8

Those symbols to represent the moment "torque" in vector mechanics . I'm sure I saw that symbol in some book but I do not remember .

enter image description here

  • 2
    Notwithstanding the usefulness of learning how to make a new symbol, are you sure you want to use it? A descriptive symbol should be used to describe things that are semantically related. Even if you are not mistaken that you have truly seen this, torque is a force like any other, so you'll probably want to represent it as a regular vector, like \vec{\tau}, unless you have a clear reason to make a distinction. – giusti Dec 30 '16 at 20:15
  • @giusti The torque is a pseudovector, as it does not really behave like a vector. Moreover, it is only really a vector in three dimensions; in two dimensions it is a scalar and in higher dimensions a two-form. The distinction is justified, though not always needed. – Joonas Ilmavirta Dec 31 '16 at 12:02
  • Interesting, point taken! I have never seen such a distinction, though, so I'm genuinely curious. Can you show me a text where this symbol is used so I can understand the context? – giusti Dec 31 '16 at 17:10
8

Using \longrightarrow is too much, but \rightarrow is too short.

\documentclass{article}
\usepackage{amsmath,amssymb}

\makeatletter
\DeclareRobustCommand{\torquesymbol}{{%
  \vphantom{\circlearrowleft}%
  \mathpalette\torque@symbol\relax
}}
\newcommand{\mediumrightarrow}{\relbar\mathrel{\mkern-8mu}\rightarrow}
\newcommand\torque@symbol[2]{%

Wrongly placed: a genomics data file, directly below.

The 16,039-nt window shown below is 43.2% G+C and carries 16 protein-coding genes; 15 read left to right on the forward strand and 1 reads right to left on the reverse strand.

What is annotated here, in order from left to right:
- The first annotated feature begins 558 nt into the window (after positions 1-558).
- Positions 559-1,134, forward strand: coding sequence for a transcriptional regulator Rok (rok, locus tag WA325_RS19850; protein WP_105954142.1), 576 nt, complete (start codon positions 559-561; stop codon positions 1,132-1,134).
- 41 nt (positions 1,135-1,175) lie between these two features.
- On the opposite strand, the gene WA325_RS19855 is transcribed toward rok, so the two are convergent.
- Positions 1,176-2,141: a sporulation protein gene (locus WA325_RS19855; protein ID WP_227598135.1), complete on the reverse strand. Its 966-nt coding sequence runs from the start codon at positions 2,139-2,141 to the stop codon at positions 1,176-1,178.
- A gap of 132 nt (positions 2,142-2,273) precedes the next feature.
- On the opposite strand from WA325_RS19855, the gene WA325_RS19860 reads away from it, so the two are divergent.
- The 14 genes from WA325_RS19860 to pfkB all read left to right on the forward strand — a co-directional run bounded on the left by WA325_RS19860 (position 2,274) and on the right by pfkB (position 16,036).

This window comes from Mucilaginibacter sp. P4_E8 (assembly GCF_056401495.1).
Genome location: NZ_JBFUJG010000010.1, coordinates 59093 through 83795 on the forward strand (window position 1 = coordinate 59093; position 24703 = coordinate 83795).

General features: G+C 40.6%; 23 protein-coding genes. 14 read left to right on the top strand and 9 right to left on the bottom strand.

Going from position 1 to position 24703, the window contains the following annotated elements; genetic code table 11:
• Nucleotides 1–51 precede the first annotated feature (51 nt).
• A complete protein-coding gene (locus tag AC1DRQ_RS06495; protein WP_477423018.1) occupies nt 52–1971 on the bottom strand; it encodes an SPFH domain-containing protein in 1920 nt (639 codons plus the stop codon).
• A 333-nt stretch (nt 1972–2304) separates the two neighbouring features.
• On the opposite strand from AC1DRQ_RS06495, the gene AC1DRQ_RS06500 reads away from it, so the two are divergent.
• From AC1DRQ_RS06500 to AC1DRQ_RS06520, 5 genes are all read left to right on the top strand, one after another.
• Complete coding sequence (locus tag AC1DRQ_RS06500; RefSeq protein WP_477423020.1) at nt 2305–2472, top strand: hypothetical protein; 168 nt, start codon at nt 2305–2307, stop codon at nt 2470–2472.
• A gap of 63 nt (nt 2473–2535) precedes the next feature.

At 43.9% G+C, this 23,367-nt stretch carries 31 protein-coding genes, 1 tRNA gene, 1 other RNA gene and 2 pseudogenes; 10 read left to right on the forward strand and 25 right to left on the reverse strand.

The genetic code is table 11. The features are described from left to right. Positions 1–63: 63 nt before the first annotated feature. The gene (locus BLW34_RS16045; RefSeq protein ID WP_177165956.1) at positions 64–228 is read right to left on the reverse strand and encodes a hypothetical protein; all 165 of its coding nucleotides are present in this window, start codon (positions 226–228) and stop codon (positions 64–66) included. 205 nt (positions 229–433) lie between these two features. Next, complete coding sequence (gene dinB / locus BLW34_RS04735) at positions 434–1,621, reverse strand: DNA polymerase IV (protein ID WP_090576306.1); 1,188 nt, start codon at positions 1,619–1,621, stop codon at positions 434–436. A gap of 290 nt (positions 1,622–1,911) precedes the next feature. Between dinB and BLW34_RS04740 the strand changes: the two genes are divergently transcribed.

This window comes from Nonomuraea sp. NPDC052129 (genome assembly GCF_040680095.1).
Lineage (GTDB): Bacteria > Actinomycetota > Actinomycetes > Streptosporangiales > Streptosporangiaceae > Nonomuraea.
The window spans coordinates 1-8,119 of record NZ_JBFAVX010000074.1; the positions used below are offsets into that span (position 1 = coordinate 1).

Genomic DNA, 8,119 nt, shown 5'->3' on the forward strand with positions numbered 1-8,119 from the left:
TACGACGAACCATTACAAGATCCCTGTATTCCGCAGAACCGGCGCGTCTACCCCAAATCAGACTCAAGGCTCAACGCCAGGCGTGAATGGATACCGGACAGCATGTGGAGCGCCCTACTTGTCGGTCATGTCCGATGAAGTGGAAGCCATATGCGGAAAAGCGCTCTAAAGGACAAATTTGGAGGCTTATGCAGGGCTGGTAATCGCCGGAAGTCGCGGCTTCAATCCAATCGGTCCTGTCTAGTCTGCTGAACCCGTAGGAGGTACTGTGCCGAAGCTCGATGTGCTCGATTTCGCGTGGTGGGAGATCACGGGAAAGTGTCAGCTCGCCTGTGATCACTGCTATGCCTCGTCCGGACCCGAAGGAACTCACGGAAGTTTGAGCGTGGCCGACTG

\ooalign{%
    \hidewidth$\m@th#1\circlearrowleft$\hidewidth\cr
    $\m@th#1\mkern2mu\mediumrightarrow$\cr
  }%
}
\makeatother
\newcommand{\torque}[1]{\overset{\torquesymbol}{#1}}

\begin{document}

$\torque{M}$

\end{document}

enter image description here

7

Try this:

\documentclass{article}
\usepackage{amsmath,amssymb}

% for convenience, you may define a new command:
\newcommand{\torque}[1]{\overset{\hspace{.5em}\circlearrowleft\hspace{-.9em}\longrightarrow}{#1}}

\begin{document}
    $\overset{\hspace{.5em}\circlearrowleft\hspace{-.9em}\longrightarrow}{M}$
    or with the command:
    $\torque{M}$
\end{document}

EDIT: of course you may define a specific new command (even if egreg says that \longrightarrow is too long, and he is always right!).

enter image description here

2

One way to make the torque symbol is to use \longrightarrow and the \leftturn symbol from wasysymb.

Code:

\documentclass{standalone}
\usepackage{wasysym}
\usepackage{scalerel}
\usepackage{stackengine}
\usepackage{graphicx} % for \scalebox macro
\newcommand\torque{%
  \ooalign{
  \hss\scalebox{1}{$\leftturn$}\hss\cr%
  \hbox{\scalebox{1}{$\longrightarrow$}}}}
\begin{document}
Torque symbol
$\torque$\\
\end{document}

Yields:

enter image description here

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